One Billion Rising gets off the ground with not much local buy-in

South Africans are weird – they won’t say “vagina” but four women a minute in the country have theirs violated.

It would be funny if it weren’t so tragic that so many people whisper “private parts”.

Do you know what private means? “Belonging to some particular person”.

That is not true of the vaginas of most women, not only in South Africa but in the world.

This is what One Billion Rising is about.

It is a movement started by Eve Ensler, the gender activist whose most famous piece of writing is the joyful, tearful Vagina Monologues.

There was a star-studded charity performance of the show last Sunday, featuring the towering talents of the likes of Lebo Mashile, Fiona Ramsay, Vanessa Cooke, Napo Masheane, Karabo Tshikube and Louise Saint-Claire.

It was a call to action and many answered as the play was performed in cities around the world.

Then, on Valentine’s Day, while headlines around the world screamed the news that Olympian Oscar Pistorius had shot and killed his girlfriend, women – and some men – of the world began to rise against gender-based violence.

Twitter was ablaze.

Usually my middle class ass is too busy or exhausted to protest, but I know too many women who have been violated and, as the mother of a female child, I have to make the world a less deadly place for her.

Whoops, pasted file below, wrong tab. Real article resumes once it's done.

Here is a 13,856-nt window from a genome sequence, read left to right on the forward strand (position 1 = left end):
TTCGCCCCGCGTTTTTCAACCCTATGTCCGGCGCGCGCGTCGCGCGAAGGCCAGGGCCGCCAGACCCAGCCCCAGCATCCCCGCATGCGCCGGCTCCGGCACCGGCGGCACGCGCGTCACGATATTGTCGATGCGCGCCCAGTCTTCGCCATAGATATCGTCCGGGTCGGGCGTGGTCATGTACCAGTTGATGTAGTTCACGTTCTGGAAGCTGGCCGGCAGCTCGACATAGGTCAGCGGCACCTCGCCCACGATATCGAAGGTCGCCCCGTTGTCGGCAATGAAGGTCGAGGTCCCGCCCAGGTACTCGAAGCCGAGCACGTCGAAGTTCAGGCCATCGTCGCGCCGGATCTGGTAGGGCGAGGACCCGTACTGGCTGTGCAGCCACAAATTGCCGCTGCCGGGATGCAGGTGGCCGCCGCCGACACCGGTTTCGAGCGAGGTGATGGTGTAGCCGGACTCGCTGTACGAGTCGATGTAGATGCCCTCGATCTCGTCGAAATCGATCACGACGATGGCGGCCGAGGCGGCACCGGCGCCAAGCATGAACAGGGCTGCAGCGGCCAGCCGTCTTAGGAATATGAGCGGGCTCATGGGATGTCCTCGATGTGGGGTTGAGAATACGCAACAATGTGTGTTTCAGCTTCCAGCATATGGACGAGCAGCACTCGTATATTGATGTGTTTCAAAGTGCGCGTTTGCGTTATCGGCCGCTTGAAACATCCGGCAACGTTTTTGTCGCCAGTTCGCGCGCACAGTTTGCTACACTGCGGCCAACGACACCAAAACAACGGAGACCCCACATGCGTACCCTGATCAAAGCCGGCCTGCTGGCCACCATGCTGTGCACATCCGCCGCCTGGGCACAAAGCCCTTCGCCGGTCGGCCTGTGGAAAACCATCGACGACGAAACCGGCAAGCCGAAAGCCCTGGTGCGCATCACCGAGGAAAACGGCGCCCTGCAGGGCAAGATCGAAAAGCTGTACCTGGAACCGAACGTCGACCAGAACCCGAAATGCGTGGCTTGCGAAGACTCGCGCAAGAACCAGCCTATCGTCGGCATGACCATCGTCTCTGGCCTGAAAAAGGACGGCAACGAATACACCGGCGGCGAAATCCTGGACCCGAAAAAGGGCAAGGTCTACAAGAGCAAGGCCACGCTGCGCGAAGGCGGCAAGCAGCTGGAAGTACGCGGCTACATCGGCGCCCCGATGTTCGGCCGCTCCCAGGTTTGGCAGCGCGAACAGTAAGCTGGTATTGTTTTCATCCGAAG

So, my mothers’ dinner club and I went to the Johannesburg leg of the protest at the Women’s Jail at Constitution Hill.

It was a fitting place for women to call for the shackles of abuse to be removed.

There were gender groups there, energetic drummers, a trio of fabulously dressed women from the Democratic Republic of the Congo, and the artist Pitika Ntuli setting up his latest exhibition of sculptures, depicting “moods of violence”.

What there were not enough of were ordinary South Africans. There were some families, some fathers with their daughters, but not enough.

A display of bloodied panties and baby grows held centre stage – a graphic representation of the violence of rape – and placards with messages like: “I rise because my daughter deserves to be safe wherever she goes.”

I, though, am jealous of India’s response to the brutal rape and murder of Jyoti Singh Pandey.

Our response to Anene Booysen’s equally bloody death hasn’t had the same rage attached to it.

Why aren’t South Africans more angry? That’s the question I came away from Constitutional Hill with.

It felt like a gathering of the usual suspects, not an upswelling of widespread rage against the bloodied and mutilated vaginas of our sisters, mothers, daughters and partners.

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